Feeding of milk replacer to early-weaned pigs was evaluated in two experiments. In Exp. 1, 18 litters of pigs were either weaned conventionally (d 21), split-weaned and fed milk replacer plus starter diet (d 14 and 21), or weaned and fed milk replacer plus starter diet (d 21). Split weaning combined with feeding a milk replacer increased ADG 22% from d 14 and d 28 compared to conventional weaning (P < .05). Feeding a milk replacer plus starter diet after weaning increased ADG 30% between d 21 and 28 compared to conventional weaning (P < .01). In Experiment 2, four litters of 12 pigs each were divided at d 18 into six heavy and six light pigs and randomized across sow-suckled, milk replacer, or starter diet groups. After 1 wk, pigs fed milk replacer weighed 20% more (P < .001), contained 10% more protein (P < .01) and 17% more fat (P < .05), and had 74% longer villi in the proximal small intestine (P < .001) than suckled pigs. In contrast, pigs fed starter diet weighed 19% less (P < .001), contained 20% less protein and fat (P < .001), and had 28% shorter villi in the proximal small intestine (P < .05) than suckled pigs. Therefore, milk replacer feeding the 1st wk after weaning stimulates pig development, both locally in the small intestine and on a whole-body basis, most likely by an increased energy and nutrient intake. Suckling beyond 18 d postnatally inhibits pigs to reach maximal potential weight gain. In conclusion, milk replacer feeding might be beneficial to reach maximal pig weight gain at weaning.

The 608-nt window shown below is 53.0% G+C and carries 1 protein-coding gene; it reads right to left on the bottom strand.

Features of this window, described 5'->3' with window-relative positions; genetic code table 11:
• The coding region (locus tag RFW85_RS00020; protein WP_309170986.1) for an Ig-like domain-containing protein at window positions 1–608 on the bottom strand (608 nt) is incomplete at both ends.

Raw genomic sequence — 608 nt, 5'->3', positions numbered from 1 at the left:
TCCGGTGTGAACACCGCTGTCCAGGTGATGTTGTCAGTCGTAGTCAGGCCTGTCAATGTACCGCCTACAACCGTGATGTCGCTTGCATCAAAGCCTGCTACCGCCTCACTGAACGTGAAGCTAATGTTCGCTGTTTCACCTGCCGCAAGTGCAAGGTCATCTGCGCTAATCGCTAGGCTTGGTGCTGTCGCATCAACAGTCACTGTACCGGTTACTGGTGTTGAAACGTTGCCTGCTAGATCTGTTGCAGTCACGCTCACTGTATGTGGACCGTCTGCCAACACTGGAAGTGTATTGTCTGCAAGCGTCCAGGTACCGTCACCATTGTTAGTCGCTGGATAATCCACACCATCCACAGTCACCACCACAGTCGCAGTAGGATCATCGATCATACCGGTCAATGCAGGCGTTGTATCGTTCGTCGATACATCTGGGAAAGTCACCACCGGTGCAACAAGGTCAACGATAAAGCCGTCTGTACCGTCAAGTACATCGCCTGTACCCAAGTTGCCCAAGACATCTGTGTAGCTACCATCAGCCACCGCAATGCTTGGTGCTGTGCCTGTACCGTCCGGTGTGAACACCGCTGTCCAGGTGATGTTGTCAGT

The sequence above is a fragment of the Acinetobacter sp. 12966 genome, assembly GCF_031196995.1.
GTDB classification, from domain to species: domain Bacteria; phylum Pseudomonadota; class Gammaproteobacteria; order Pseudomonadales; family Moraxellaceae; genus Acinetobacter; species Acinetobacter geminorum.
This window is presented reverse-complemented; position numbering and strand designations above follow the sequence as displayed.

|Number of pages||12|
|Journal||Journal of Animal Science|
|Publication status||Published - 1996 Dec 1|
ASJC Scopus subject areas
- Animal Science and Zoology